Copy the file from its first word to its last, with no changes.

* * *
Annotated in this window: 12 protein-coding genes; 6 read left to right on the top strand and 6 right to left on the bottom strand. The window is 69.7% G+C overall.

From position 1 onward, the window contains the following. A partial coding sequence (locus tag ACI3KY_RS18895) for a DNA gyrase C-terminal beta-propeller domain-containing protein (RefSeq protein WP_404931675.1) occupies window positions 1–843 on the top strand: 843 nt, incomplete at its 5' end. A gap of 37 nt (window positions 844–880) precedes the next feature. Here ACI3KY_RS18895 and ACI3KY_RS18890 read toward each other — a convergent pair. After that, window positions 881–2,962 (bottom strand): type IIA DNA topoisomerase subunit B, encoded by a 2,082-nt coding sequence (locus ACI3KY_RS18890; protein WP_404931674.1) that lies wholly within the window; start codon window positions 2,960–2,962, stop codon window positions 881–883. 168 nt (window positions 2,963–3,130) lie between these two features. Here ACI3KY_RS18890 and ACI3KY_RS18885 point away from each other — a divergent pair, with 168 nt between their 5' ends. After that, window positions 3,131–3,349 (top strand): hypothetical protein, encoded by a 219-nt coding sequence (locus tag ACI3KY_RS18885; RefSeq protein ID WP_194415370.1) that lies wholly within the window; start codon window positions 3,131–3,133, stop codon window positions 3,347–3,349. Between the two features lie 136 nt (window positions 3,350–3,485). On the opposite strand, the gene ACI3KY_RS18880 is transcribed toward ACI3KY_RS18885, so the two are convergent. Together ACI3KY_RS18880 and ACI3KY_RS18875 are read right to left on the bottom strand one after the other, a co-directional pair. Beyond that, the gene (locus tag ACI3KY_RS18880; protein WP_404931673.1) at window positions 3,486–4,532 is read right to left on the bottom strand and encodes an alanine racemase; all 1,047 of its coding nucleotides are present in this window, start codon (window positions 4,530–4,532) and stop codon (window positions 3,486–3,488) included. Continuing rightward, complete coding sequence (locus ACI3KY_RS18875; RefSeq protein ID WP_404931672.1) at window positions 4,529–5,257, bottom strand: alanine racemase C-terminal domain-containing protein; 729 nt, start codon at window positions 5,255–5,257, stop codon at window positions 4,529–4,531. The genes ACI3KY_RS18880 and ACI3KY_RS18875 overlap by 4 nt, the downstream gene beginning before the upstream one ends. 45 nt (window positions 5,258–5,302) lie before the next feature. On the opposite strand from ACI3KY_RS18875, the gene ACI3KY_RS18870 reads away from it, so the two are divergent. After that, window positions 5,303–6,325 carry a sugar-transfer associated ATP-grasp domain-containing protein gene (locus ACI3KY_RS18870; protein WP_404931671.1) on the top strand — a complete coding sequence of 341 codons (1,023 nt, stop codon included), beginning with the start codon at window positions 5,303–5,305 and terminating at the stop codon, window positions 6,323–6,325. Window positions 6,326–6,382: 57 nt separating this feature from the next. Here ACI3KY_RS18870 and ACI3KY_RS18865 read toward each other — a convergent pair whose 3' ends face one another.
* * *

Annotated in this window: 12 protein-coding genes; 6 read left to right on the top strand and 6 right to left on the bottom strand. The window is 69.7% G+C overall.

From position 1 onward, the window contains the following. A partial coding sequence (locus tag ACI3KY_RS18895) for a DNA gyrase C-terminal beta-propeller domain-containing protein (RefSeq protein WP_404931675.1) occupies window positions 1–843 on the top strand: 843 nt, incomplete at its 5' end. A gap of 37 nt (window positions 844–880) precedes the next feature. Here ACI3KY_RS18895 and ACI3KY_RS18890 read toward each other — a convergent pair. After that, window positions 881–2,962 (bottom strand): type IIA DNA topoisomerase subunit B, encoded by a 2,082-nt coding sequence (locus ACI3KY_RS18890; protein WP_404931674.1) that lies wholly within the window; start codon window positions 2,960–2,962, stop codon window positions 881–883. 168 nt (window positions 2,963–3,130) lie between these two features. Here ACI3KY_RS18890 and ACI3KY_RS18885 point away from each other — a divergent pair, with 168 nt between their 5' ends. After that, window positions 3,131–3,349 (top strand): hypothetical protein, encoded by a 219-nt coding sequence (locus tag ACI3KY_RS18885; RefSeq protein ID WP_194415370.1) that lies wholly within the window; start codon window positions 3,131–3,133, stop codon window positions 3,347–3,349. Between the two features lie 136 nt (window positions 3,350–3,485). On the opposite strand, the gene ACI3KY_RS18880 is transcribed toward ACI3KY_RS18885, so the two are convergent. Together ACI3KY_RS18880 and ACI3KY_RS18875 are read right to left on the bottom strand one after the other, a co-directional pair. Beyond that, the gene (locus tag ACI3KY_RS18880; protein WP_404931673.1) at window positions 3,486–4,532 is read right to left on the bottom strand and encodes an alanine racemase; all 1,047 of its coding nucleotides are present in this window, start codon (window positions 4,530–4,532) and stop codon (window positions 3,486–3,488) included. Continuing rightward, complete coding sequence (locus ACI3KY_RS18875; RefSeq protein ID WP_404931672.1) at window positions 4,529–5,257, bottom strand: alanine racemase C-terminal domain-containing protein; 729 nt, start codon at window positions 5,255–5,257, stop codon at window positions 4,529–4,531. The genes ACI3KY_RS18880 and ACI3KY_RS18875 overlap by 4 nt, the downstream gene beginning before the upstream one ends. 45 nt (window positions 5,258–5,302) lie before the next feature. On the opposite strand from ACI3KY_RS18875, the gene ACI3KY_RS18870 reads away from it, so the two are divergent. After that, window positions 5,303–6,325 carry a sugar-transfer associated ATP-grasp domain-containing protein gene (locus ACI3KY_RS18870; protein WP_404931671.1) on the top strand — a complete coding sequence of 341 codons (1,023 nt, stop codon included), beginning with the start codon at window positions 5,303–5,305 and terminating at the stop codon, window positions 6,323–6,325. Window positions 6,326–6,382: 57 nt separating this feature from the next. Here ACI3KY_RS18870 and ACI3KY_RS18865 read toward each other — a convergent pair whose 3' ends face one another.